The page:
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Jun 30 2011

Abortion: OK for Others, Not for Me

I used to be a rabid social conservative. This was due mostly to spending most of my childhood in a suburb in Ohio surrounded by other rabid social conservatives. Consequently, I used to think that abortion should be illegal except in cases of rape because I equated it with murder and thought that everyone else should too.

As anyone who regularly reads this blog knows, I am now pretty much as progressive as they come and think that abortion should be legal in basically any circumstance.

However, this is not to say that my views on the subject are simple. Personally, for reasons that I’m unsure of and am still examining, I believe that life begins at conception, and I define a fetus as a living human being. By my definition, abortion is murder.

So how could I support a woman’s right to choose to abort her fetus, especially given that I do not condone murdering anybody once they’ve been born?

The simple answer is: ambiguity. Nobody really knows when life begins. I feel like it begins at conception, but this is a belief, not an educated opinion. This is why I emphasize the fact that I “feel” or “believe” this; I do not think it or know it. Others may feel or believe differently, and I cannot impose my feelings and beliefs on others.

In contrast, there’s really no doubt that a human being that has left the womb is alive, and that killing such a person is murder (with exceptions, of course, for assisted suicide and removal of life support). This is why, contrary to pro-lifers’ ridiculous arguments, legalizing abortion is not tantamount to legalizing murder. Since no amount of scientific research can tell us when life technically begins, this is all open to interpretation by individuals, which means that abortion should be something people are free to choose.

As for my own views, I’m still trying to figure out where they come from. My family is very much pro-choice, and we are not religious, so it’s nothing to do with that. People who are more liberal than myself might suggest that I’ve been brainwashed by the surrounding culture, but that’s a spurious claim given that the surrounding culture has largely failed to brainwash me on any other subject.

That said, if I ever do become unintentionally pregnant, I will probably have to choose abortion, because destroying my entire life is at least as unpalatable a prospect as is killing a fetus. And then I’ll have to live with a huge amount of cognitive dissonance and probably force myself to change my views on when life begins in order to resolve it.

In any case, I guess this makes me the complete opposite of all those social conservatives who claim that abortion is okay for them/their wives, but not for others. I think it’s okay for others but not for me, because it conflicts with my beliefs. Maybe that will change someday.

6 comments

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  1. 1
    Joan Haskins

    Except for the part about once being a conservative and growing up in Ohio, I was sure I had written this piece.

    I am 100% pro-choice. My dilemma is that I don’t know when life begins. And for me, it is disconcerting not to know. It gnaws at me sometimes.

    I don’t make judgements and I have never thought of abortion as “murder.” I find that word too extreme. But yes, I wonder about this strange trip called life. Probably more than I need to.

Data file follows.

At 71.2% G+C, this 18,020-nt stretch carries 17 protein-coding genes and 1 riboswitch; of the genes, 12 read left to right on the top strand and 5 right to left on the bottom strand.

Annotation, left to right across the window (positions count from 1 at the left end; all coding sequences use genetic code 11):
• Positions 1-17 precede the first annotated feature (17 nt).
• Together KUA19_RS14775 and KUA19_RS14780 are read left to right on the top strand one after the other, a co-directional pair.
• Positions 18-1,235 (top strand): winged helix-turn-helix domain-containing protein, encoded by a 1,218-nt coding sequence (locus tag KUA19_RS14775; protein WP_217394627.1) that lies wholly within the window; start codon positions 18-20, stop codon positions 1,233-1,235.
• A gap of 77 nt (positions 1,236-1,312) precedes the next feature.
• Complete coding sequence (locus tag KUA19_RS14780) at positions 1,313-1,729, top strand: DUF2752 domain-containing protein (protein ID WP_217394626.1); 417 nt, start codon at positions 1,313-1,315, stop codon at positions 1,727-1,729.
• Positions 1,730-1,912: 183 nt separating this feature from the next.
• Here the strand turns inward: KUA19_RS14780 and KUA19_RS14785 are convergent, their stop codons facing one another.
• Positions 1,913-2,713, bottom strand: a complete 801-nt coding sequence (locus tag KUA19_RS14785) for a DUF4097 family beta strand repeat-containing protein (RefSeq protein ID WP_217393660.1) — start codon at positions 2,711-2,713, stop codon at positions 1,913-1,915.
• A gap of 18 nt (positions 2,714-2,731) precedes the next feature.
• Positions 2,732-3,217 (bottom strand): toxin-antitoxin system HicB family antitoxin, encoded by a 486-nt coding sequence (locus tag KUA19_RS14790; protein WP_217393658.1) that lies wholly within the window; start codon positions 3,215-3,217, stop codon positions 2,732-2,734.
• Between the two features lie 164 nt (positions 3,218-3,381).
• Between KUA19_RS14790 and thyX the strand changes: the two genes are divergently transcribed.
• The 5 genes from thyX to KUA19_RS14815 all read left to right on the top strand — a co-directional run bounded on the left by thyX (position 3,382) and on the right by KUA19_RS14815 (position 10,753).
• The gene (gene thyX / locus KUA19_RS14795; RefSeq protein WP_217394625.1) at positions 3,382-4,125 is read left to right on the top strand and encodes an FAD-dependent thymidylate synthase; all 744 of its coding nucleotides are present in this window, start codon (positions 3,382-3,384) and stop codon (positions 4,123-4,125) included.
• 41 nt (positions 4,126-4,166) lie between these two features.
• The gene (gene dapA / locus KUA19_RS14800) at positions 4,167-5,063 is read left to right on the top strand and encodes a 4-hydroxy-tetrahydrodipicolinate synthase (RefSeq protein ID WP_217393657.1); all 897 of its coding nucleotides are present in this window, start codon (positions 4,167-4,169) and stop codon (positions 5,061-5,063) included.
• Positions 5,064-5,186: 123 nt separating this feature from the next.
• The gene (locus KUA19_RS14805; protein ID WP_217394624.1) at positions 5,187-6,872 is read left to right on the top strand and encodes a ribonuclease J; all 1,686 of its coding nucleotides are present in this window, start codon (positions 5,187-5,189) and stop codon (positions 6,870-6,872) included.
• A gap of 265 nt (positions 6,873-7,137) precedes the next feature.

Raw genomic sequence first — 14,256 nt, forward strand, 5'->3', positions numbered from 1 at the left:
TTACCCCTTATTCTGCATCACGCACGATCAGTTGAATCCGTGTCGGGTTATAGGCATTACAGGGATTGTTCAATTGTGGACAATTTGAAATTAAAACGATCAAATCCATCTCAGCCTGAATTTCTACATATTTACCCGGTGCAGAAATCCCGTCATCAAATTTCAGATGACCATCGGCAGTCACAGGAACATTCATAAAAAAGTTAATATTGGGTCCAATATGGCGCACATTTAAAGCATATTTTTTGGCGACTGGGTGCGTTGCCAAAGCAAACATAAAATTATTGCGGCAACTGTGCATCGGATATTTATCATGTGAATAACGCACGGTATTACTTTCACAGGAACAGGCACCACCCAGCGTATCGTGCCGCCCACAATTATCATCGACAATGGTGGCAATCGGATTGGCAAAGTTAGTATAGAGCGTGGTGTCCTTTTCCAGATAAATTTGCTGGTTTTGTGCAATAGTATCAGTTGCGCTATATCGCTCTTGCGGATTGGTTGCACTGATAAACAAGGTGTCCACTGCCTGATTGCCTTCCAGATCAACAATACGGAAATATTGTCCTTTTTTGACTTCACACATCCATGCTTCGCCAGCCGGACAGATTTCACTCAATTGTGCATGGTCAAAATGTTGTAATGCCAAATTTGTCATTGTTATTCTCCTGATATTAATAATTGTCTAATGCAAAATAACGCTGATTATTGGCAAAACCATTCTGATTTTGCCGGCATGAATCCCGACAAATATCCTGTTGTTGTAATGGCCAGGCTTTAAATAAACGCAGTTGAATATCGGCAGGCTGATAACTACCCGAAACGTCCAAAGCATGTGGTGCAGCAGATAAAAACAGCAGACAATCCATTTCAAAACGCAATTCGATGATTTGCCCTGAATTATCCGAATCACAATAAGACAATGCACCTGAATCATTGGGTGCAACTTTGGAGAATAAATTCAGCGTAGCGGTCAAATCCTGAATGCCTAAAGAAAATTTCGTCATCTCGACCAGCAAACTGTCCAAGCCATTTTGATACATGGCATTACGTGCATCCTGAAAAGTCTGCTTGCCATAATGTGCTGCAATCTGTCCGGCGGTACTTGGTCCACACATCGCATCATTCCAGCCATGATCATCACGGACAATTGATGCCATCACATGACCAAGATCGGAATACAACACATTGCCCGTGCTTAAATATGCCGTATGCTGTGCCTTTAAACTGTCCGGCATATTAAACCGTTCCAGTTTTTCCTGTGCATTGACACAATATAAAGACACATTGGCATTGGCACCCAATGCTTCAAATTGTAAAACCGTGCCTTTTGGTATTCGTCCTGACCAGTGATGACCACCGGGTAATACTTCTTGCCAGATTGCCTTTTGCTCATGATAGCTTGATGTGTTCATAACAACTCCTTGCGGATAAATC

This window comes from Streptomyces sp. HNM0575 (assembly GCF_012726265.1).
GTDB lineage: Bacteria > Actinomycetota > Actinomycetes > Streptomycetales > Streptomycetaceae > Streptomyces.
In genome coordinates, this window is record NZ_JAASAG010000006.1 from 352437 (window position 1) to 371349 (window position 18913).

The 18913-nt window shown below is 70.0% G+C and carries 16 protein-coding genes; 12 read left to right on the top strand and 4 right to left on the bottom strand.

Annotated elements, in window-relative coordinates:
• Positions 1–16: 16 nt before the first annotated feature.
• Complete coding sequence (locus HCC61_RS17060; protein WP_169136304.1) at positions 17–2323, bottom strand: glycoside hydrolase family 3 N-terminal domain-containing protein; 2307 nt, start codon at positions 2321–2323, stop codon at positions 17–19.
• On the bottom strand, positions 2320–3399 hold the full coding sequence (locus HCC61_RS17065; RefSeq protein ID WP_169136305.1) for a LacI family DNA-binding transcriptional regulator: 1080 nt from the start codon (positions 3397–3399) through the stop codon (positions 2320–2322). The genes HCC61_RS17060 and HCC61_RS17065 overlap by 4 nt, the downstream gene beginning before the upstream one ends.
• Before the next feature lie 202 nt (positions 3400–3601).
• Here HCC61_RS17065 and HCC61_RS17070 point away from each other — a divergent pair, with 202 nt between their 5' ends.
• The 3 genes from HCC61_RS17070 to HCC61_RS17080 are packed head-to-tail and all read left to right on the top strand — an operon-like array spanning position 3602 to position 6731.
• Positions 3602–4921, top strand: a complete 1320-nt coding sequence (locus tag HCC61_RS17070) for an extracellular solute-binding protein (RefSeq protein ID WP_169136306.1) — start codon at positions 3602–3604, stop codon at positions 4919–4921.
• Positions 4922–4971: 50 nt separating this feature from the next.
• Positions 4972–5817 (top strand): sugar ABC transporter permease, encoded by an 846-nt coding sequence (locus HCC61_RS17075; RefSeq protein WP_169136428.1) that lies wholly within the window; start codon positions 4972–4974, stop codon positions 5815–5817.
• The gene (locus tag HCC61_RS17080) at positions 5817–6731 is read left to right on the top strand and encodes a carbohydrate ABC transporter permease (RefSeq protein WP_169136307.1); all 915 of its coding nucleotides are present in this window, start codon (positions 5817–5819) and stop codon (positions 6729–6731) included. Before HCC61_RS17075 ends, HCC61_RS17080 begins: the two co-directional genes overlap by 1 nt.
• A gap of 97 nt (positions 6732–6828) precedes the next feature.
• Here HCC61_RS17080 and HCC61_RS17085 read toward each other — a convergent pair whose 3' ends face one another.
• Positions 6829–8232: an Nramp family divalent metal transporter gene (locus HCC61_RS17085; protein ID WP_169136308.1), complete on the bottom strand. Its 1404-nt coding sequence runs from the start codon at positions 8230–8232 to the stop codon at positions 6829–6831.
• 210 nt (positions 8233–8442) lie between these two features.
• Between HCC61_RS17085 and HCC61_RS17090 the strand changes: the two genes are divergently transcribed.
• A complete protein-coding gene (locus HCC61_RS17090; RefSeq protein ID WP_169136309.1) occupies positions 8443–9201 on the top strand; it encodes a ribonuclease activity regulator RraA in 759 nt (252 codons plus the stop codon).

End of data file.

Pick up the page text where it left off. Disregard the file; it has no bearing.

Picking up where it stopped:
2. 2
    Team Oyeniyi

    Heavy topic. I’m like you in some respects. I believe in and support freedom of choice, but would not have an abortion myself. But that is what choice is about – being able to make that choice.

  3. 3
    elizabethmatter

    When I was a kid I had a really hard time with the concept of abortion, even though my mother is very pro-choice and I wasn’t raised to be religious. It was only when I had a pregnancy scare at 17 that I was shocked into reconsidering, and a year or two later I began to think about it more deeply and felt that forcing a woman to give birth to a child she didn’t want was tantamount to rape (I actually wrote a post about this a while back: http://elizabethmatter.wordpress.com/2011/03/23/the-gops-redefining-of-rape/). Anyway I won’t go on at length about my views on this, but I just wanted to say that I can really understand being ambivalent about it.

    1. 3.1
      Miri, Professional Fun-Ruiner

      I too was forced to think about this more when I had a pregnancy scare a while back. That’s when I came to the conclusion that despite my views on abortion, I would probably have to get one and force myself to change my views somehow.

      I went and commented on the post you linked to so I won’t repeat that here. :)

  4. 4
    feministcupcake

    I always think that the thing about the abortion question is it doesn’t really matter what we would choose personally – but rather that we recognize the right to choose. Because – that allows all people their freedom. In light of that – thank you for this post and your ability to be openminded enough to recognize that your choice doesn’t have to be everyone’s choice.

  5. 5
    Liv

    Well said. Interestingly, a pregnancy scare in college pushed me in the other direction. I was raised Catholic, and was firmly against abortion in all forms. Then as a teenager I had a cousin who committed suicide by trying to self-abort with a knitting pin. Very nasty business. A year or so later I watched “Cider House Rules”, and from that point on I was 100% pro-choice. Then during my pregnancy-scare I realized that I couldn’t have an abortion, at least not one without good reason (eg severe disease in the fetus). Simply because regardless of timing/money/etc…I loved my boyfriend and thus our potential child.

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